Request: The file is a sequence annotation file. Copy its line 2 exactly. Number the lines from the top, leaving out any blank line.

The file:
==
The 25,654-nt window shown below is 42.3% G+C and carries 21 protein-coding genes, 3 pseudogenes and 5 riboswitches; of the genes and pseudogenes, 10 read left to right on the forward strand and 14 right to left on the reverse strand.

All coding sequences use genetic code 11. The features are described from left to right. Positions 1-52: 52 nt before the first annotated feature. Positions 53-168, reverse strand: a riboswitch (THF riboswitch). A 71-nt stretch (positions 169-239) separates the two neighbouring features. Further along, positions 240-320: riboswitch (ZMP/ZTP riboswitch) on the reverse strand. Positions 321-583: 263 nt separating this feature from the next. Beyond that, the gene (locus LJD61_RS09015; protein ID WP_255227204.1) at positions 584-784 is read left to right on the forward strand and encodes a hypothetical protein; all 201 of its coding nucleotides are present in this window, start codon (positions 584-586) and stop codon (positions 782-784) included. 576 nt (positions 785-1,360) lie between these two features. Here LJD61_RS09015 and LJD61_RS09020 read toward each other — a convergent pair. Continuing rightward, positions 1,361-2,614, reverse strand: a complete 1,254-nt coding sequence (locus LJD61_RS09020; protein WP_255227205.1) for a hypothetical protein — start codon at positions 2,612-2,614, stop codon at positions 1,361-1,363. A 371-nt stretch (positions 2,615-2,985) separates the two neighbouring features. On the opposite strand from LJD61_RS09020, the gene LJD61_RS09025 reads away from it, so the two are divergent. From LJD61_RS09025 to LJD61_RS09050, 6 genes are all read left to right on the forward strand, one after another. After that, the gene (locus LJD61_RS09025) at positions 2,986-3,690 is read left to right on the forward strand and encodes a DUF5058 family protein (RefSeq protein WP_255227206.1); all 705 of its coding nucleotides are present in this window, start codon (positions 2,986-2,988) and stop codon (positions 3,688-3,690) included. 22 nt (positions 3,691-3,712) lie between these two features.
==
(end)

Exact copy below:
All coding sequences use genetic code 11. The features are described from left to right. Positions 1-52: 52 nt before the first annotated feature. Positions 53-168, reverse strand: a riboswitch (THF riboswitch). A 71-nt stretch (positions 169-239) separates the two neighbouring features. Further along, positions 240-320: riboswitch (ZMP/ZTP riboswitch) on the reverse strand. Positions 321-583: 263 nt separating this feature from the next. Beyond that, the gene (locus LJD61_RS09015; protein ID WP_255227204.1) at positions 584-784 is read left to right on the forward strand and encodes a hypothetical protein; all 201 of its coding nucleotides are present in this window, start codon (positions 584-586) and stop codon (positions 782-784) included. 576 nt (positions 785-1,360) lie between these two features. Here LJD61_RS09015 and LJD61_RS09020 read toward each other — a convergent pair. Continuing rightward, positions 1,361-2,614, reverse strand: a complete 1,254-nt coding sequence (locus LJD61_RS09020; protein WP_255227205.1) for a hypothetical protein — start codon at positions 2,612-2,614, stop codon at positions 1,361-1,363. A 371-nt stretch (positions 2,615-2,985) separates the two neighbouring features. On the opposite strand from LJD61_RS09020, the gene LJD61_RS09025 reads away from it, so the two are divergent. From LJD61_RS09025 to LJD61_RS09050, 6 genes are all read left to right on the forward strand, one after another. After that, the gene (locus LJD61_RS09025) at positions 2,986-3,690 is read left to right on the forward strand and encodes a DUF5058 family protein (RefSeq protein WP_255227206.1); all 705 of its coding nucleotides are present in this window, start codon (positions 2,986-2,988) and stop codon (positions 3,688-3,690) included. 22 nt (positions 3,691-3,712) lie between these two features.